3. Bob Gruen began seriously shooting recording artists in 1965 at the Newport Folk Festival. An uncanny knack for being in the right place at a crucial moment (“I’ve always been lucky that way,” he says) led to all kinds of opportunities, and one photo session usually led to another, bigger opportunity. By 1973 Gruen was John Lennon and Yoko Ono’s personal photographer. He was shooting bands on a regular basis at the now legendary venues in New York, capturing the scenes at Max’s Kansas City and CBGB’s, and even earlier at “The Kitchen” at the Mercer Arts Center, where Gruen took an interest in a flamboyant outfit called The New York Dolls.

    That period is part of a well-known music history now, but in 1976 it was a brand new idea to haunt the smoky clubs until the wee hours for shots of The Ramones, Blondie, The Talking Heads, Television, and The Dead Boys—often but not always in the service of scene ‘zines CREEM and Rock Scene. At the same time, Gruen was making real money at the stadium shows, getting shots of Led Zeppelin, The Who, Mick Jagger, or a band that turned out to be Gruen’s cash cow, The Bay City Rollers.

    It was no small thing to be shooting covers for CREEM magazine when KISS, Iggy Pop, The Sex Pistols, and The Clash were just becoming the talk of the towns. It was also no small amount of luck to have huckster Malcolm McLaren doing advance work in England by telling Billy Idol, Joe Strummer, or any punk rocker who would listen that the photographer “was friends with John Lennon,” and could get them on the cover of CREEM or Rock Scene. By the time Gruen was in London, a kind of red carpet had been laid out for him in a rebellious realm where red carpets were held in low regard.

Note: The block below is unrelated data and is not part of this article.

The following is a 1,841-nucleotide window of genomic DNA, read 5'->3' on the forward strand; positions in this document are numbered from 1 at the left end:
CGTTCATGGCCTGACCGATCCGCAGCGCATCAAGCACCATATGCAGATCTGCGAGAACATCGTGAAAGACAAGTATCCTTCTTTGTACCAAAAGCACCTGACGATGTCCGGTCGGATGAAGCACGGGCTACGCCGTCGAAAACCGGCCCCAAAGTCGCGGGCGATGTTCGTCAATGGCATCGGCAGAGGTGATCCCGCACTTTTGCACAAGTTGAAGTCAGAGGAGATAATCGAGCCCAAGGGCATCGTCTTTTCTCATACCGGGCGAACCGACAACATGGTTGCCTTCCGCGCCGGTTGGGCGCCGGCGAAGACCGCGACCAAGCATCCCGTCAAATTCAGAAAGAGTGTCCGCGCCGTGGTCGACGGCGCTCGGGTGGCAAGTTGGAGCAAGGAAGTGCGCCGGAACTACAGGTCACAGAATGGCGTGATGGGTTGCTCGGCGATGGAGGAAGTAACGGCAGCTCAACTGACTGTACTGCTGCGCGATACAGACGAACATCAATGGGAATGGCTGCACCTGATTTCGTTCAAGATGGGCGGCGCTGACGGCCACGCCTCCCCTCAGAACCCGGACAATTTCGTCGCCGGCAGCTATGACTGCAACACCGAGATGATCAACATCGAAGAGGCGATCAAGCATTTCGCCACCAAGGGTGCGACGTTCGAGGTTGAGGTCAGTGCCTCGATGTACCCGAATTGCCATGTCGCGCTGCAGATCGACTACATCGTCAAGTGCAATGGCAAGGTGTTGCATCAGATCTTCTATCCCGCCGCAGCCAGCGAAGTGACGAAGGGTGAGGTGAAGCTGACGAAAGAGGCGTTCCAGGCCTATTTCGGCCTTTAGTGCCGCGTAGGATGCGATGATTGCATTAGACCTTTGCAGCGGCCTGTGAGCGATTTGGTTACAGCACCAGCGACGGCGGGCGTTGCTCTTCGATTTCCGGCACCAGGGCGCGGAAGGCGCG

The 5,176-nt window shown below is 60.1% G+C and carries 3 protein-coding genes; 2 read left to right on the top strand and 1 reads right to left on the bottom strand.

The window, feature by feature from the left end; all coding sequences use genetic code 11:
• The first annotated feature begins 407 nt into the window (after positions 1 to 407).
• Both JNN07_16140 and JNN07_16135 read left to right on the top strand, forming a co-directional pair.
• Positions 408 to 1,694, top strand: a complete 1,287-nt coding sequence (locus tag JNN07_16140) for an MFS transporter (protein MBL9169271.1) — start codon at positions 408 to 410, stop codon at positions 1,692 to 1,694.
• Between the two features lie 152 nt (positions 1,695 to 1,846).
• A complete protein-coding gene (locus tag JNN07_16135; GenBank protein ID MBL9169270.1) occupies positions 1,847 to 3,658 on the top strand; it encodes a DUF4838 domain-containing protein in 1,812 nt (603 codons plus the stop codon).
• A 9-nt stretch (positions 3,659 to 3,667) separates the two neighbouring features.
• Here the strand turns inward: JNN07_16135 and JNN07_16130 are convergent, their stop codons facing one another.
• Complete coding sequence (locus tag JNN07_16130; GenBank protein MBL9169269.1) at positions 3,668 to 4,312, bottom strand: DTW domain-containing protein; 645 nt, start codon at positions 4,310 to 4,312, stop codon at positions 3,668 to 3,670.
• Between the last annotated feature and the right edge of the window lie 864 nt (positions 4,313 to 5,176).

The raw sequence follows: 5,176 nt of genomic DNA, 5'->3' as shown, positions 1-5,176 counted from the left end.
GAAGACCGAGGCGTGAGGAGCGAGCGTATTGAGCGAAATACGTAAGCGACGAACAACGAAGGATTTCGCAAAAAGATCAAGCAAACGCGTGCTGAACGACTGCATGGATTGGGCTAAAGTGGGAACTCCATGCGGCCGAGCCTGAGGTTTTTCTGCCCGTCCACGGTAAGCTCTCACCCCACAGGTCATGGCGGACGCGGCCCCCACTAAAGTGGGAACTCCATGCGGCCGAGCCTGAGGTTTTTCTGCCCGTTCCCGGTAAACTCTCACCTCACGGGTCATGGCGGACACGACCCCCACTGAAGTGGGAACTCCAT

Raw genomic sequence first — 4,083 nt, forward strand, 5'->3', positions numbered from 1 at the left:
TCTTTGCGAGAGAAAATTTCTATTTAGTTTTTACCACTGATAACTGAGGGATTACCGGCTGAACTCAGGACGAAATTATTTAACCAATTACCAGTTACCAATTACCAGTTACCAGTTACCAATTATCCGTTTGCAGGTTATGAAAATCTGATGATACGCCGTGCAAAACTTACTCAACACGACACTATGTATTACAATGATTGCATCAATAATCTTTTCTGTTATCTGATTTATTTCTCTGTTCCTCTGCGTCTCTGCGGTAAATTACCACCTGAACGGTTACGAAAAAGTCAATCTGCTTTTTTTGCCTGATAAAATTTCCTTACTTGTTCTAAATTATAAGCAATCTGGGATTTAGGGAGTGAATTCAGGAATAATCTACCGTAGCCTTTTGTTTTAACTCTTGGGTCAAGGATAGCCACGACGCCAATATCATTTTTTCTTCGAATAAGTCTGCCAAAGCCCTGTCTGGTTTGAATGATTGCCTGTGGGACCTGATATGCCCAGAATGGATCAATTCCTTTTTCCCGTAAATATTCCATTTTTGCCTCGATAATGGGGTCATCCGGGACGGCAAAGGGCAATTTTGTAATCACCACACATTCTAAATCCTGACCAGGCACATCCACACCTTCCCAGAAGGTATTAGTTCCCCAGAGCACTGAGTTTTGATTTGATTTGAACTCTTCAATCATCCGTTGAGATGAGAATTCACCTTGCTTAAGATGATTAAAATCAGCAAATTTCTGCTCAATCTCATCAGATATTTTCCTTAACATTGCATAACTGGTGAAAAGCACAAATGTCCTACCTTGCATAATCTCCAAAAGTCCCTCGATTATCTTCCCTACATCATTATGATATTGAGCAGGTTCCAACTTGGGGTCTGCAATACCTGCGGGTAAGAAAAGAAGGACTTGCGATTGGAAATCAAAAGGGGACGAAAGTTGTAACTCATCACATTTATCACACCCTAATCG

That kind of rock-and-roll history inevitably led to iconic images: Led Zeppelin posing before their private jumbo jet; Tina Turner swirling in a blur of strobe lights; Sid Vicious shirtless and covered in blood while lamely attempting to play that low-slung bass guitar; John Lennon wearing that sleeveless New York City T-shirt.

    photos: Bob Gruen

  4. The 1954 Chrysler Windsor Deluxe Town & Country was available in blue.
    Jesus, was it ever available in blue.
    The chrome in the bumpers and hubcaps, on today’s market, would fetch a sum equal to the GDP of Mauritania (U.S. dollars).

    image: Plan 59

  5. Have you seen the stars tonight?
    Would you like to go up for a stroll and keep me company?

    Did you know
    We could go?
    We are free.
    Any place
    You can think of
    We can be.
    Have you seen the stars tonight?

    from “Have You Seen the Stars Tonite?” Paul Kantner and David Crosby

  6. Here’s Peggy Lee laying down a track for Walt Disney’s Lady and the Tramp. Now and then the Disney machine was cool in spite of itself, although, after the early 1960s, such a thing was almost unheard of. But all that aside, who doesn’t dig those Siamese cats?

  7. RIP Tommy Ramone

    They were losers enjoying, suffering, and capitalizing on a sustained adolescence, crafting a crude but marvelous music embraced by several thousand other losers who knew good rock chords when they heard three of them.

    Remove The Talking Heads from the recording studio, and you get a quartet of art school intellectuals. Give the New York Dolls’ frontman David Johansen a makeover, and you create Buster Poindexter. But take away The Ramones’ guitars and amplifiers, and you have four bona-fide punks. Forget about being there first, The Ramones might be the only true punk band, period.